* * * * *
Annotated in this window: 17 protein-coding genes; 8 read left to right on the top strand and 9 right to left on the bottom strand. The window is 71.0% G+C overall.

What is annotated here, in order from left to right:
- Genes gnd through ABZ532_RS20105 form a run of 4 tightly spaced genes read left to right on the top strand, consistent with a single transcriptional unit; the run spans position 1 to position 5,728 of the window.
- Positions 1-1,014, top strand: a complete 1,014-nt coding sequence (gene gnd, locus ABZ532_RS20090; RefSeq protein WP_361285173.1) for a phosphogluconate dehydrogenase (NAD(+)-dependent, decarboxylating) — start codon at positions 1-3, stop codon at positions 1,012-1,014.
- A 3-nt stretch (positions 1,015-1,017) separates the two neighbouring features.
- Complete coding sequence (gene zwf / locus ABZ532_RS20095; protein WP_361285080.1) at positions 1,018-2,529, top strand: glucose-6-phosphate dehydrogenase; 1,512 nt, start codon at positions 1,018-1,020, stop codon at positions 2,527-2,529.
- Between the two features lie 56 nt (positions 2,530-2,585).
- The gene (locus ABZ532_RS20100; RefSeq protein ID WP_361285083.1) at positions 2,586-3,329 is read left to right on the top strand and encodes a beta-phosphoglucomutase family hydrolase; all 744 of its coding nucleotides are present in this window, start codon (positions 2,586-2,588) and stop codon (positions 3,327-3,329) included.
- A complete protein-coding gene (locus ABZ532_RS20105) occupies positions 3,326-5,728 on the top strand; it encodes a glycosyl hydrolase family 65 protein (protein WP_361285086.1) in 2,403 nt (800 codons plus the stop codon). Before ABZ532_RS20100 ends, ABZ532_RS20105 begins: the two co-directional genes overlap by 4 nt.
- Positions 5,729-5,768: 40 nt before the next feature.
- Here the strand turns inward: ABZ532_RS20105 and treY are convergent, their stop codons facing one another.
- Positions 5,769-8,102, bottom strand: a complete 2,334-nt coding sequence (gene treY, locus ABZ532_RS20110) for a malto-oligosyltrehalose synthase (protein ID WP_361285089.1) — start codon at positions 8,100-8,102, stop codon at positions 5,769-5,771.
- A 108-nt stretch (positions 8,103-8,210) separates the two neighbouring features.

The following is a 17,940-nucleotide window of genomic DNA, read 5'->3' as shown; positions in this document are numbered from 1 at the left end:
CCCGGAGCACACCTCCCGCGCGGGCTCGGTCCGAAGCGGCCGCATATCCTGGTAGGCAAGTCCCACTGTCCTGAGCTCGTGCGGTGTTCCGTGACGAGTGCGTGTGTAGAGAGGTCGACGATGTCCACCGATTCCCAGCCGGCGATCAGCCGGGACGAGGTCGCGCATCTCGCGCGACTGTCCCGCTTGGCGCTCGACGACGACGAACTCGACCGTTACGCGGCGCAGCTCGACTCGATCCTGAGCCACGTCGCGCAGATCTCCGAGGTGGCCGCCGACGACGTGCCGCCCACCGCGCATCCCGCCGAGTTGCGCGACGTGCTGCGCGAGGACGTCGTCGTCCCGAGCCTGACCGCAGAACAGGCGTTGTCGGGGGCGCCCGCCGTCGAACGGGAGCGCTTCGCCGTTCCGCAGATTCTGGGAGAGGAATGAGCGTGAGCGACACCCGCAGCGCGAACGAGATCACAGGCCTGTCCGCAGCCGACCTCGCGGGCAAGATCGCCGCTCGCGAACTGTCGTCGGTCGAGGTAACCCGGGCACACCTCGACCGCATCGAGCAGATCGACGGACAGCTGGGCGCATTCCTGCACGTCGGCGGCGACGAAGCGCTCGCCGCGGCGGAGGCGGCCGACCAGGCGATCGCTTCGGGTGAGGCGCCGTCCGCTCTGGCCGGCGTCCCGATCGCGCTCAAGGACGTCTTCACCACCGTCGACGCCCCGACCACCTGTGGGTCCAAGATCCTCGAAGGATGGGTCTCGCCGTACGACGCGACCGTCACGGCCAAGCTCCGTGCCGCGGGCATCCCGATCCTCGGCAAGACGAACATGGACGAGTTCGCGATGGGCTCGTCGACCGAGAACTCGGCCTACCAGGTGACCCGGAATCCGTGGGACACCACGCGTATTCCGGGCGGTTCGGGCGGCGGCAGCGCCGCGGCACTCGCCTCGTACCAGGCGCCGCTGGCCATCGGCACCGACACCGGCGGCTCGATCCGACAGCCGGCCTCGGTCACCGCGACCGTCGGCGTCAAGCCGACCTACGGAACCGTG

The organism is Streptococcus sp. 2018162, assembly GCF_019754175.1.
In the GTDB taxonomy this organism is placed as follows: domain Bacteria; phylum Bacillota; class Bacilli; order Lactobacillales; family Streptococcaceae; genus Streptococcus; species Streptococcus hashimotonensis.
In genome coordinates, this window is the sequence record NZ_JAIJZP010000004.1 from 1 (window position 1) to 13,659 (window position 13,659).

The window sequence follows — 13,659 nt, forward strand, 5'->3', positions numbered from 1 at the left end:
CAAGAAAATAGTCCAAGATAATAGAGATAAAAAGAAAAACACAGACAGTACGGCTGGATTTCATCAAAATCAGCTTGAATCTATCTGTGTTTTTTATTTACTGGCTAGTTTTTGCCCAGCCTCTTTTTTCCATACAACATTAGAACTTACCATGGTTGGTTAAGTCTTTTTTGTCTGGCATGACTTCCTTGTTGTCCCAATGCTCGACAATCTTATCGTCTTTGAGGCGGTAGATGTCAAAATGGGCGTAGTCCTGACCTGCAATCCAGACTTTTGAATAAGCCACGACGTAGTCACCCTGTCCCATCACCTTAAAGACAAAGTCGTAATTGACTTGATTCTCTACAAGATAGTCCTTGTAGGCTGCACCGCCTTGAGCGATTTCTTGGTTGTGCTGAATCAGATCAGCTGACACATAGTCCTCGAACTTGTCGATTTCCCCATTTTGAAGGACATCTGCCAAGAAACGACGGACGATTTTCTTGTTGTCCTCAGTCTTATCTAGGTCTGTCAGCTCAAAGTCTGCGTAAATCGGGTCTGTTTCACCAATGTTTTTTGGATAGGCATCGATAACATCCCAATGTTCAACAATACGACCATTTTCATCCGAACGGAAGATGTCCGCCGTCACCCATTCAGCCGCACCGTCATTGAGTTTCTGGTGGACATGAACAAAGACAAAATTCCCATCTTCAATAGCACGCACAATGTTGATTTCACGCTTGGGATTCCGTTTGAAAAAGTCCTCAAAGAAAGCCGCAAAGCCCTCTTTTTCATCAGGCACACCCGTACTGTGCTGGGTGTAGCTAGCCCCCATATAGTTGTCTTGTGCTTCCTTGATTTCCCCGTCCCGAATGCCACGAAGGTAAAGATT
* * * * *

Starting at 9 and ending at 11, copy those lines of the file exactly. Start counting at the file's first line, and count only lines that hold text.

- A complete protein-coding gene (locus ABZ532_RS20105) occupies positions 3,326-5,728 on the top strand; it encodes a glycosyl hydrolase family 65 protein (protein WP_361285086.1) in 2,403 nt (800 codons plus the stop codon). Before ABZ532_RS20100 ends, ABZ532_RS20105 begins: the two co-directional genes overlap by 4 nt.
- Positions 5,729-5,768: 40 nt before the next feature.
- Here the strand turns inward: ABZ532_RS20105 and treY are convergent, their stop codons facing one another.